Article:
In electrostatic separators, the triboelectric effect is used to charge plastic particles electrically; with different polymers being charged to different extents. They are then blown through an applied electric field, which deflects them depending on their charge, directing them into appropriate collectors. As with density separation, the particles need to be dry, have a close size distribution and be uniform in shape. Electrostatic separation can be complementary to density separation, allowing full separation of polymers, however, these will still be of mixed colours.
Sensor based separation
This approach can be highly automated and involves various types of sensors linked to a computer, which analyses items and directs them into appropriate chutes or belts. Near-infrared spectroscopy can be used to distinguish between polymer types, although it can struggle with black or strongly coloured plastics, as well as composite materials like plastic-coated paper and multilayered packaging, which can give misleading readings.
Optical sorting such as colour sorters or hyperspectral imaging can then further organise the plastics by colour. Sensor based separation is more expensive to install but has the best recovery rates and produces more high-quality products.
Plastic waste can be broadly divided into two categories; industrial scrap and post-consumer waste. Scrap is generated during the production of plastic items and is usually handled completely differently to post-consumer waste. It can include flashings, trimmings, sprues and rejects. As it is collected at the point of manufacture it will be clean, and of a known type and grade of material, and is usually of high quality and value. As scrap is mostly traded company-to-company rather than via municipal facilities, it is often not included in official statistics.
Plastics are reprocessed at anywhere between 150–320 °C (300–610 °F), depending on the polymer type, and this is sufficient to cause unwanted chemical reactions which result in polymer degradation. This reduces the physical properties and overall quality of the plastic and can produce volatile, low-molecular weight compounds, which may impart undesirable taste or odor, as well as causing thermal discoloration. Additives present within the plastic can accelerate this degradation.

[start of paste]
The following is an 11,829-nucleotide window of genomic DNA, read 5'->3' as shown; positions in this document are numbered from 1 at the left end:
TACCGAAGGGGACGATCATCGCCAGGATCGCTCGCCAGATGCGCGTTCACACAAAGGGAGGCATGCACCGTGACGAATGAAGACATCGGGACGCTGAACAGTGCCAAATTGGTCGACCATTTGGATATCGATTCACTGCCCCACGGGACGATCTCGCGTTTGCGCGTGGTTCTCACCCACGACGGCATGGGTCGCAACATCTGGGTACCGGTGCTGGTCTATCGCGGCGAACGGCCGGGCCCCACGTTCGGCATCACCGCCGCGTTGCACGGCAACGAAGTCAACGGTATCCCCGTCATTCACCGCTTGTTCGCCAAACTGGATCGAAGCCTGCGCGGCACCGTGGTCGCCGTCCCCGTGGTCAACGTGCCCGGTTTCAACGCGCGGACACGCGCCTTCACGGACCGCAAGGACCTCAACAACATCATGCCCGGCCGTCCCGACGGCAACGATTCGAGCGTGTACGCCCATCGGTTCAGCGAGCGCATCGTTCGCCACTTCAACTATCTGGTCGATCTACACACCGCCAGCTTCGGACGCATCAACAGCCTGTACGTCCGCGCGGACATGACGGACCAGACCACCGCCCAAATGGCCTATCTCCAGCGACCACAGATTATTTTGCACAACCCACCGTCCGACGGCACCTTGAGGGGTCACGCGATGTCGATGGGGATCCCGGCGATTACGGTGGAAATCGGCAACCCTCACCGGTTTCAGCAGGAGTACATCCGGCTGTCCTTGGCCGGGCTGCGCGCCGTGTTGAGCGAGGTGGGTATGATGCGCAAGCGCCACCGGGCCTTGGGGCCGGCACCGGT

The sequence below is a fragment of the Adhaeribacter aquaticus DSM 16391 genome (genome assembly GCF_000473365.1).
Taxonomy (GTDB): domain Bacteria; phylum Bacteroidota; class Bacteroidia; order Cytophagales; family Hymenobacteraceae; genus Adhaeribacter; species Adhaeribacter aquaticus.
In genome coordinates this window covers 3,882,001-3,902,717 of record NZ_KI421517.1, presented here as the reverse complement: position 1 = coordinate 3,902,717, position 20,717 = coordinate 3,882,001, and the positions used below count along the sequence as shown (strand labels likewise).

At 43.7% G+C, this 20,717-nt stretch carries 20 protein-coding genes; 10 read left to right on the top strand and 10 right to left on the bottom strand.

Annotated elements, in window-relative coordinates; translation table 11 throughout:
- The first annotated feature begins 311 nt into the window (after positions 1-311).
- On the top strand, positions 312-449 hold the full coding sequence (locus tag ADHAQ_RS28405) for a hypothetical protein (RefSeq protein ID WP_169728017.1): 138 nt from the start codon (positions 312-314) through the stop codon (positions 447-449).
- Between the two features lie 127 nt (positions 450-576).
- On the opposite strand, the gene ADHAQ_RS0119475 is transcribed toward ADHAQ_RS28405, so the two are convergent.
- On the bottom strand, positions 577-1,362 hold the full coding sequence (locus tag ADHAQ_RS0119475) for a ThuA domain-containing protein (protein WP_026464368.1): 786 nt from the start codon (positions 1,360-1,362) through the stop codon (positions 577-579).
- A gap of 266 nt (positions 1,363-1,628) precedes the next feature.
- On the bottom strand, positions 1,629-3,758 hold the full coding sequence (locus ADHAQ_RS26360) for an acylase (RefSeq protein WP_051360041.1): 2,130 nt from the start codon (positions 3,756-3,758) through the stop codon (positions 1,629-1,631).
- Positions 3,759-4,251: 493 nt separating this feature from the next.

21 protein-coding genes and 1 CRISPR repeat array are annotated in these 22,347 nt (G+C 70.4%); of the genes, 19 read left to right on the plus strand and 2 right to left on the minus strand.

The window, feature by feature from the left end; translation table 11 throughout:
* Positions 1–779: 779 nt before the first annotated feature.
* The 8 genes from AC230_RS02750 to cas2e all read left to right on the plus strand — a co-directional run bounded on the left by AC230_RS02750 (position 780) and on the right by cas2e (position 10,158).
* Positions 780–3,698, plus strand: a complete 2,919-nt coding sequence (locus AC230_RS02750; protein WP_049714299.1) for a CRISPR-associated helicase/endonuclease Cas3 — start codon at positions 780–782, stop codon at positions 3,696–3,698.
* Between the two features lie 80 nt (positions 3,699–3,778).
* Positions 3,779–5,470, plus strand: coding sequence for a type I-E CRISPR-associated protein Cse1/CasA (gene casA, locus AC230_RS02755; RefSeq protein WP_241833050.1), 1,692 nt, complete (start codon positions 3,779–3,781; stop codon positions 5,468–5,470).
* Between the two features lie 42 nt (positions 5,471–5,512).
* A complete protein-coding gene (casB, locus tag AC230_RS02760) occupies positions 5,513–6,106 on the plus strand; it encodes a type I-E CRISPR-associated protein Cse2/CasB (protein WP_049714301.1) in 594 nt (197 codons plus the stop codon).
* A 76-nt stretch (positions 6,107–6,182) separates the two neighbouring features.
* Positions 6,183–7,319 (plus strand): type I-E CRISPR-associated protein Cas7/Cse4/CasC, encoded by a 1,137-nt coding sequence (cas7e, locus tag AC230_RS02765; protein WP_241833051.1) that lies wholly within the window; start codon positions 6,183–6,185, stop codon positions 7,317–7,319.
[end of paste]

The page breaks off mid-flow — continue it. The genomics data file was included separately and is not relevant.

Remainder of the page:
For instance, oxo-biodegradable additives, intended to improve the biodegradability of plastic, also increase the degree of thermal degradation. Similarly, flame retardants can have unwanted effects. The quality of the product also depends strongly on how well the plastic was sorted. Many polymers are immiscible with one another when molten and will phase separate (like oil and water) during reprocessing. Products made from such blends contain many boundaries between the different polymer types and cohesion across these boundaries is weak, leading to poor mechanical properties.
Although thermoset polymers do not melt, technologies have been developed for their mechanical recycling. This usually involves breaking the material down to a crumb, which can then be mixed with some sort of binding agent to form a new composite material. For instance, polyurethanes can be recycled as reconstituted crumb foam. Tire recycling similarly produces crumb rubber, which can be used as aggregate. Various devulcanization technologies have also been developed to allow the recycling of rubber wastes, though few of these are commercially important.